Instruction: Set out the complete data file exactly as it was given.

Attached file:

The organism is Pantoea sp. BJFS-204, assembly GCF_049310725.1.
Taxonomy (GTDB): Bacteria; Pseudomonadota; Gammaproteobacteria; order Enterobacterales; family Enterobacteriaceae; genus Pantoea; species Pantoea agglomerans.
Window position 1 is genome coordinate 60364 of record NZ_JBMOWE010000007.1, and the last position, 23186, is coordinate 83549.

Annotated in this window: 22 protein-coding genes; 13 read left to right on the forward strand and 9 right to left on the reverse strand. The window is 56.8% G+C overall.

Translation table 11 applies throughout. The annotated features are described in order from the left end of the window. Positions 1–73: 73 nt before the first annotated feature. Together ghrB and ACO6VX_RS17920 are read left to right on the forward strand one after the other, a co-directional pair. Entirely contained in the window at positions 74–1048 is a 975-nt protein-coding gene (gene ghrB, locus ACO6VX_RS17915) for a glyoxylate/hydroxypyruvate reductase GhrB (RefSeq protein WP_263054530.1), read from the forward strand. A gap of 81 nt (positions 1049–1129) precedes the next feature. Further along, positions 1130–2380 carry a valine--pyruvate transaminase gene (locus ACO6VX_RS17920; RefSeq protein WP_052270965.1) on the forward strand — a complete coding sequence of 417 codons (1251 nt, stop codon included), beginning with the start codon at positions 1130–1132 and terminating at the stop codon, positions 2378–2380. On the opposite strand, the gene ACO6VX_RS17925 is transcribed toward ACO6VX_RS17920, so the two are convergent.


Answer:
The organism is Pantoea sp. BJFS-204, assembly GCF_049310725.1.
Taxonomy (GTDB): Bacteria; Pseudomonadota; Gammaproteobacteria; order Enterobacterales; family Enterobacteriaceae; genus Pantoea; species Pantoea agglomerans.
Window position 1 is genome coordinate 60364 of record NZ_JBMOWE010000007.1, and the last position, 23186, is coordinate 83549.

Annotated in this window: 22 protein-coding genes; 13 read left to right on the forward strand and 9 right to left on the reverse strand. The window is 56.8% G+C overall.

Translation table 11 applies throughout. The annotated features are described in order from the left end of the window. Positions 1–73: 73 nt before the first annotated feature. Together ghrB and ACO6VX_RS17920 are read left to right on the forward strand one after the other, a co-directional pair. Entirely contained in the window at positions 74–1048 is a 975-nt protein-coding gene (gene ghrB, locus ACO6VX_RS17915) for a glyoxylate/hydroxypyruvate reductase GhrB (RefSeq protein WP_263054530.1), read from the forward strand. A gap of 81 nt (positions 1049–1129) precedes the next feature. Further along, positions 1130–2380 carry a valine--pyruvate transaminase gene (locus ACO6VX_RS17920; RefSeq protein WP_052270965.1) on the forward strand — a complete coding sequence of 417 codons (1251 nt, stop codon included), beginning with the start codon at positions 1130–1132 and terminating at the stop codon, positions 2378–2380. On the opposite strand, the gene ACO6VX_RS17925 is transcribed toward ACO6VX_RS17920, so the two are convergent.